The legendary Ringo Starr brought his All-Starr Band back to Milwaukee Saturday night as part of his latest U.S. tour, performing at the Miller High Life Theatre, right next door to the Arena, where the Beatles performed in September 1964.
The band – which currently includes guitarists Colin Hay and Steve Luthaker, bassist Hamish Stuart, keyboardist Edgar Winter, drummer Gregg Bissonette and multi-instrumentalist Warren Ham – played a solid two-hour set that mixed Ringo material from the Beatles and his solo years, as well as hits from the careers of the band members.
Hay was the frontman of Men at Work, Luthaker was a member of Toto and Stuart was in Average White Band. The only members who did not get to the lead their own tunes were Bissonette – though he got a showcase during Winter’s “Frankenstein” – and Ham. Both, however, anchored the band with their skills.
Though Starr has released a trio of EPs in the past couple years, with another slated for release in October (and a fifth ready to go), you wouldn’t know it from the setlist. That’s because Starr surely knows his crowd and what’s expected of him ... and it's not unfamiliar new songs.
Ringo performs nearly all the songs he sang with the Fab Four – “Don’t Pass Me By,” “Honey Don’t” and “Good Night” being exceptions – and a short list of solo hits, from 1971’s “It Don’t Come Easy” to 1972’s “Back Off Boogaloo” to 1973’s “Photograph” and “I’m the Greatest,” penned for him by John Lennon.
For most of these songs, Ringo was centerstage holding a mic, though occasionally, he’d sing from the drum kit.
While the others played their own hits, like Men At Work’s “Down Under,” Winters’ “Free Ride,” Toto’s “Africa” and Average White Band’s, “Pick Up the Pieces,” Starr accompanied on drums in a two-pronged attack alongside Bissonette.
For two tunes – AWB’s “Cut the Cake” and Winter’s “Frankenstein” – Starr left the stage altogether, headed, he quipped, to the dressing room to drink his juice. He returned having changed clothes and looking refreshed.
During his absence, things went a tad awry as Winter seemed stumped about to proceed when his legendary strap-on keyboard malfunctioned. After a crew member took it offstage to troubleshoot, Luthaker went over and hugged Winter, eliciting “awwwwws” from the crowd.
Otherwise, everything ran smoothly enough, which is unsurprising since the setlist has not apparently changed at all during the tour, the autumn leg of which kicked off Sept. 15 in Lake Tahoe. A spring leg ran from mid-May into June.
The venue was packed and the scene outside before the show was unlike any I can recall in recent memory in Downtown Milwaukee, with lines from the venue doors running along Kilbourn Avenue and turning north up Vel Phillips Avenue.
And it makes sense. It behooves one to see Starr in concert while it's still possible.
Having turned 83 in July, Ringo may not tour again, though as he said in a recent Associated Press video interview, he has often said a tour was to be his last, but then got the itch to hit the road again out of a sheer love of performing.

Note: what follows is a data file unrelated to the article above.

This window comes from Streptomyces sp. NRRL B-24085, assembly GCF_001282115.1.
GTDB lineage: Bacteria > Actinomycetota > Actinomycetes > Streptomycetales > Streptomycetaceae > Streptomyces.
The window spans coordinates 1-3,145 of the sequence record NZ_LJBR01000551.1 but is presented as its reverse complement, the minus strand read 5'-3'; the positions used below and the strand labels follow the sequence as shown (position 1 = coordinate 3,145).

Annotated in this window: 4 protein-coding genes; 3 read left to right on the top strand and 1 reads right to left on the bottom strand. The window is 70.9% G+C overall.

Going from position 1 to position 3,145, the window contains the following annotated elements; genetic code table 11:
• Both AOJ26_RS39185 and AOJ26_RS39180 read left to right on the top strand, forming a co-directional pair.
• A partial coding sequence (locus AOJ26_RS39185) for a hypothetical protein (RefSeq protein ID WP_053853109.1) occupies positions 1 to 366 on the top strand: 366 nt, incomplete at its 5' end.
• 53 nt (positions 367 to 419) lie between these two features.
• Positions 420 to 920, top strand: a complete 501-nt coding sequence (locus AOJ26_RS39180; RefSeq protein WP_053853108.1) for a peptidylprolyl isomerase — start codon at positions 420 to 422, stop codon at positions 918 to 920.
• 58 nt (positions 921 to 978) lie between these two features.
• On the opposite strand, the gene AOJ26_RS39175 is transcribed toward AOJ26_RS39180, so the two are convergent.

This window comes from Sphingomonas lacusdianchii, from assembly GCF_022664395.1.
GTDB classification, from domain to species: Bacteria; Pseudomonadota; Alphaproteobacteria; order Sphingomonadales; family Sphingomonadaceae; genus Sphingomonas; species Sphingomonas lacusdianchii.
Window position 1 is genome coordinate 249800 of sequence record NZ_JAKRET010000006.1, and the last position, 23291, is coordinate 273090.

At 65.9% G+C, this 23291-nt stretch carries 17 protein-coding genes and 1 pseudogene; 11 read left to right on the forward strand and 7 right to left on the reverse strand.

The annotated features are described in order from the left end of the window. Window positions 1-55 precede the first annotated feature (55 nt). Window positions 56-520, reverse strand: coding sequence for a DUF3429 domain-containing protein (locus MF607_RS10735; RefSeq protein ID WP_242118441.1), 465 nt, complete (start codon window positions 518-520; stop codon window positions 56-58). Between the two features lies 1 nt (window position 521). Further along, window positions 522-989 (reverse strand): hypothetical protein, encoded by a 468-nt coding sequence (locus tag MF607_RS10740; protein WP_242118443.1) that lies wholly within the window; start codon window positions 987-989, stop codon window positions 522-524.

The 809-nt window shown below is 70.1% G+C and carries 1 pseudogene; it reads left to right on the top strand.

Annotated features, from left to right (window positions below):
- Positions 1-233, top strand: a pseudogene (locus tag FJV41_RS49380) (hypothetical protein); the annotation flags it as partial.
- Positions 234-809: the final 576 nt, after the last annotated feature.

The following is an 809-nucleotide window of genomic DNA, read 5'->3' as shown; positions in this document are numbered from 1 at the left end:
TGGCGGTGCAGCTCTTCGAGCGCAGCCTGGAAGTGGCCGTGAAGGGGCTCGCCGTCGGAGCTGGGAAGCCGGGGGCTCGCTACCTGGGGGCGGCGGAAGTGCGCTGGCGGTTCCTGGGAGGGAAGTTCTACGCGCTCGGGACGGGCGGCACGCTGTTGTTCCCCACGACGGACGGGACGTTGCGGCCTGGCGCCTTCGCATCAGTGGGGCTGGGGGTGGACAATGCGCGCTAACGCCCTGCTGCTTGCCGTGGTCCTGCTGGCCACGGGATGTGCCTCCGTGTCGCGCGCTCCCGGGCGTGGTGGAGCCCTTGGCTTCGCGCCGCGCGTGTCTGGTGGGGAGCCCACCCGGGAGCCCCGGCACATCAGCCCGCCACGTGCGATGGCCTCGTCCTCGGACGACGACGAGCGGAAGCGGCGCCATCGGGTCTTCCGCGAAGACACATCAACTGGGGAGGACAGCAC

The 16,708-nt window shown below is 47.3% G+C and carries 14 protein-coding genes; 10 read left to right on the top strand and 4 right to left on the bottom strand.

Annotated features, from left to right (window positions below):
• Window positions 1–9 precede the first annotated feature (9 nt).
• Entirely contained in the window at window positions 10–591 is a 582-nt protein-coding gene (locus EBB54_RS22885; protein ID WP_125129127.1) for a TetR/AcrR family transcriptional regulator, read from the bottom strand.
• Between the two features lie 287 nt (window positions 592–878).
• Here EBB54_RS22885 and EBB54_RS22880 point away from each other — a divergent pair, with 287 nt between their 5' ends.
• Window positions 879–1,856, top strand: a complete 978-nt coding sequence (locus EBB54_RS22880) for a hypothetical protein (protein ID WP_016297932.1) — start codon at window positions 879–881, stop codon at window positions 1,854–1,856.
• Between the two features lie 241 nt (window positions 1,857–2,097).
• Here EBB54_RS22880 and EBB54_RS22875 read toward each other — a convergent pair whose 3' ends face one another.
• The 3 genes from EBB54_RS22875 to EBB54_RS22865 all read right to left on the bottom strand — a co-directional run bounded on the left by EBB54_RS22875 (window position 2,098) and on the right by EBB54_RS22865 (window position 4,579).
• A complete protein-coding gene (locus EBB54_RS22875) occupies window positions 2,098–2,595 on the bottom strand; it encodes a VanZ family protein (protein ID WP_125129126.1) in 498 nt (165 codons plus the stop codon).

(Starr's most recent previous Milwaukee appearance was at the BMO Harris Pavilion in 2018.)
Starr looks like he’s having a great time on stage and one of the interesting things about the All-Starr Band is its seemingly disparate lineup. The MOR pop of Toto, the bassist from the funky ‘70s Average White Band, the man behind “Frankenstein” and the guy who wrote “Who Can It Be Now?” – how ever could that combination work?
But it does, because everyone gets a turn in the spotlight and the others all look pleased as pie to be offering support.
I could pick nits about Starr’s steering clear of anything he’s done from 1974 forward, but, really, who cares? As one of two surviving Beatles, the chance to see him perform live is something not to be missed.
This was my third time seeing Starr with the band – although each time has had a somewhat different lineup – and I’d happily go back for more.
It Don't Come Easy
What Goes On
Free Ride (Edgar Winter)
Rosanna (Steve Lukather)
Pick Up the Pieces (Hamish Stuart)
Down Under (Colin Hay)
I'm the Greatest
Cut the Cake (Hamish Stuart, no Ringo)
Frankenstein (Edgar Winter, no Ringo)
Back Off Boogaloo
Overkill (Colin Hay)
Africa (Steve Lukather)
Work to Do (Hamish Stuart)
I Wanna Be Your Man
Johnny B. Goode (Edgar Winter)
Who Can It Be Now? (Colin Hay)
Hold the Line (Steve Lukather)
With a Little Help From My Friends
Give Peace a Chance (reprise)
Born in Brooklyn, N.Y., where he lived until he was 17, Bobby received his BA-Mass Communications from UWM in 1989 and has lived in Walker's Point, Bay View, Enderis Park, South Milwaukee and on the East Side.
He has published three non-fiction books in Italy – including one about an event in Milwaukee history, which was published in the U.S. in autumn 2010. Four more books, all about Milwaukee, have been published by The History Press.
With his most recent band, The Yell Leaders, Bobby released four LPs and had a songs featured in episodes of TV's "Party of Five" and "Dawson's Creek," and films in Japan, South America and the U.S. The Yell Leaders were named the best unsigned band in their region by VH-1 as part of its Rock Across America 1998 Tour. Most recently, the band contributed tracks to a UK vinyl/CD tribute to the Redskins and collaborated on a track with Italian novelist Enrico Remmert.
He's produced three installments of the "OMCD" series of local music compilations for OnMilwaukee.com and in 2007 produced a CD of Italian music and poetry.
In 2005, he was awarded the City of Asti's (Italy) Journalism Prize for his work focusing on that area. He has also won awards from the Milwaukee Press Club.
He can be heard weekly on 88Nine Radio Milwaukee talking about his "Urban Spelunking" series of stories.